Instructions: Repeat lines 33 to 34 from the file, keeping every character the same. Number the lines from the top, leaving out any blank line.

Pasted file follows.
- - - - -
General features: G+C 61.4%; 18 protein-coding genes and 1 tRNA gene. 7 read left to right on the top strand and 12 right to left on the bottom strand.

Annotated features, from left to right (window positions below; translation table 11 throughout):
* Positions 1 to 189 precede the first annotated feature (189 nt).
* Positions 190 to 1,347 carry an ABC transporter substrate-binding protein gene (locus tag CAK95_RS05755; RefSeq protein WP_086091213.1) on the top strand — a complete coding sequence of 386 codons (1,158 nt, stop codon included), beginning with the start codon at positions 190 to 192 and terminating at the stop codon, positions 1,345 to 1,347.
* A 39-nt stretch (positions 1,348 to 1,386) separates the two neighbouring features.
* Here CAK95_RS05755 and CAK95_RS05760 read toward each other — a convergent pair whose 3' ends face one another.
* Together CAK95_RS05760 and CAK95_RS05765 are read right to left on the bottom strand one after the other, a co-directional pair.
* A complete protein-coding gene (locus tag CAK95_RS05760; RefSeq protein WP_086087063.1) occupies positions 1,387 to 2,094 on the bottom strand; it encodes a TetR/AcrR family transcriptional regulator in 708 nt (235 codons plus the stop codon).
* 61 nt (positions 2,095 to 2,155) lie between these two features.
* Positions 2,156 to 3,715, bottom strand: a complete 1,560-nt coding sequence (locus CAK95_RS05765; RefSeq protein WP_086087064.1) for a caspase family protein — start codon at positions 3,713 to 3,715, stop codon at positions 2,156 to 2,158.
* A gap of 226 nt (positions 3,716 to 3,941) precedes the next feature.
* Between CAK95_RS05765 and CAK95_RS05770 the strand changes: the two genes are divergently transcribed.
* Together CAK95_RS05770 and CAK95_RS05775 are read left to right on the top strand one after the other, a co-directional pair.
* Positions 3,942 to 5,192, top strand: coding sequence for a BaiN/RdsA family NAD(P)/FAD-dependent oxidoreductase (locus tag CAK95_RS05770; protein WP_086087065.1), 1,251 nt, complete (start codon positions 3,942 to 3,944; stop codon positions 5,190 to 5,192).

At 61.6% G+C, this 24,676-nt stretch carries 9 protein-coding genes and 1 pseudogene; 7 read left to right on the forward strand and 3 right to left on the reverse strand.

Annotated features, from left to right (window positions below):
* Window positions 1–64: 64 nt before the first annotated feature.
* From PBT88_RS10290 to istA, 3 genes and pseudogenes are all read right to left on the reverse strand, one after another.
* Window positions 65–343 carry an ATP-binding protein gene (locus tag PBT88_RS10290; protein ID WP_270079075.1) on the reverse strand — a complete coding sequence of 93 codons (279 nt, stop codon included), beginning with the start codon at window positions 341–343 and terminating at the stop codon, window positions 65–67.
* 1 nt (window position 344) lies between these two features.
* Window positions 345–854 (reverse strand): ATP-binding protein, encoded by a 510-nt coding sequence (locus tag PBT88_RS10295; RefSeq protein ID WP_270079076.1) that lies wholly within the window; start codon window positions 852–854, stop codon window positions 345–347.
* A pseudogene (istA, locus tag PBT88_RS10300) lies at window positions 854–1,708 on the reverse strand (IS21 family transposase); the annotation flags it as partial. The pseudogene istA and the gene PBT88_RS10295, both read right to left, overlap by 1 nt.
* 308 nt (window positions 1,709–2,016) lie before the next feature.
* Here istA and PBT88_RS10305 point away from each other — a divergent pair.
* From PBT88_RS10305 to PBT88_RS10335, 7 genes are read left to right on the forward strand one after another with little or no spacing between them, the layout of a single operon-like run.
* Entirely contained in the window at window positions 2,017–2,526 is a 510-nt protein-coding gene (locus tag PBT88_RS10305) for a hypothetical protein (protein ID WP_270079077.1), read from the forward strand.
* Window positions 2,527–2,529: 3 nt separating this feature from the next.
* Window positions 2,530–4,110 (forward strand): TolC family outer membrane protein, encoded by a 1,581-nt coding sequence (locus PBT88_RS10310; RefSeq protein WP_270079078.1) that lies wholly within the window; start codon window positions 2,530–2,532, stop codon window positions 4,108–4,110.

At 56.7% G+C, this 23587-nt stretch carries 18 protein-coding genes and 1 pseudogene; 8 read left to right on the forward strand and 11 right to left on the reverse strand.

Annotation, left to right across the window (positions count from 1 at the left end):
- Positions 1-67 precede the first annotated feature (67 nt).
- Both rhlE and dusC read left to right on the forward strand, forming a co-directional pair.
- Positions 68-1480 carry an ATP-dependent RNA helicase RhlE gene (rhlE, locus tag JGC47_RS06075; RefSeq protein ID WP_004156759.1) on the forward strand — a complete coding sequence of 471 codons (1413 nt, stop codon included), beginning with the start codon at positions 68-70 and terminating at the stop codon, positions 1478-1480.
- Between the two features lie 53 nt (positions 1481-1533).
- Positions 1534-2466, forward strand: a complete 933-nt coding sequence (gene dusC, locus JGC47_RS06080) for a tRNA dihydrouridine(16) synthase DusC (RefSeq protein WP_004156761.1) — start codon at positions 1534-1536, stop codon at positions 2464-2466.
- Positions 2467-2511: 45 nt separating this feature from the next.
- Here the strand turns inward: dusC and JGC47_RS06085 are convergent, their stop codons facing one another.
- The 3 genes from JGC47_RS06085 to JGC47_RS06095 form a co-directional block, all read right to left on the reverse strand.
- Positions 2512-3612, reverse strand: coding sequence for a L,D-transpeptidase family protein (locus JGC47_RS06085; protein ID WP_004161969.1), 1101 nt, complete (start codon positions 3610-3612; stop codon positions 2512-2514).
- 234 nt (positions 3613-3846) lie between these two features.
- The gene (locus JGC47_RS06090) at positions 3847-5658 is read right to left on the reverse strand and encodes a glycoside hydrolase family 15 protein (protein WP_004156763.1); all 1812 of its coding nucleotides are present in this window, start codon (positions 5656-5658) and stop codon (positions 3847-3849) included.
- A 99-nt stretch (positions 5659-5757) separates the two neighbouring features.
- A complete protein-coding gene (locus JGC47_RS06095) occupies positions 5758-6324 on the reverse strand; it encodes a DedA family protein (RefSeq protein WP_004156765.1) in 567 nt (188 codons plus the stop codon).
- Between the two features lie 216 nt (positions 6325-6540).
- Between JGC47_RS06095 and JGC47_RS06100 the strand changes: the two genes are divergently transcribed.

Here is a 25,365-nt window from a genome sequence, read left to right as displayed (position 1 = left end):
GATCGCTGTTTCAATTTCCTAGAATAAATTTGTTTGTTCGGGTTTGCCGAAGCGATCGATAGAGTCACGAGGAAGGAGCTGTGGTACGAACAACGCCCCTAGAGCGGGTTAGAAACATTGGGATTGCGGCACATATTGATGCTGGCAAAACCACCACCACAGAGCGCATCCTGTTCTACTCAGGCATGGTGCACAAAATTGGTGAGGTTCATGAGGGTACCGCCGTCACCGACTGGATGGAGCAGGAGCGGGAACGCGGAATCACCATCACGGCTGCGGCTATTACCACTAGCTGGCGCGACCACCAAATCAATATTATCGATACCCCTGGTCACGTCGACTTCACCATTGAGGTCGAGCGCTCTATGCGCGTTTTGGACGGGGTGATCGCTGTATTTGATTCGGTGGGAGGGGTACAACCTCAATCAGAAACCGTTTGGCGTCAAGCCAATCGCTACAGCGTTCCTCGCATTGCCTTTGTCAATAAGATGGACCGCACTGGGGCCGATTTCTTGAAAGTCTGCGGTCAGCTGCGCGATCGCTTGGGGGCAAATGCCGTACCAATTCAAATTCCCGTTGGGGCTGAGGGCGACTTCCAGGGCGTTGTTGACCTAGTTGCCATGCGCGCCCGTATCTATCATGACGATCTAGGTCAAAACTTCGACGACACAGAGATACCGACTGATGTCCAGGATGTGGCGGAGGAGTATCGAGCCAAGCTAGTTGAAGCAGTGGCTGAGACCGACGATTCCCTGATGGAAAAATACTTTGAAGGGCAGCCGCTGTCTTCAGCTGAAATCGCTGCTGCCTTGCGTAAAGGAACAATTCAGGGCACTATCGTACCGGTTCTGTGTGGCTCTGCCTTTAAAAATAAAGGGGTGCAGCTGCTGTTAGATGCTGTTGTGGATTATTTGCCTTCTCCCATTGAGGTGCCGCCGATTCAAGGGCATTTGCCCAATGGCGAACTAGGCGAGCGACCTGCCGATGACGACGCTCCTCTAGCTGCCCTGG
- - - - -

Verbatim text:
- Positions 68-1480 carry an ATP-dependent RNA helicase RhlE gene (rhlE, locus tag JGC47_RS06075; RefSeq protein ID WP_004156759.1) on the forward strand — a complete coding sequence of 471 codons (1413 nt, stop codon included), beginning with the start codon at positions 68-70 and terminating at the stop codon, positions 1478-1480.
- Between the two features lie 53 nt (positions 1481-1533).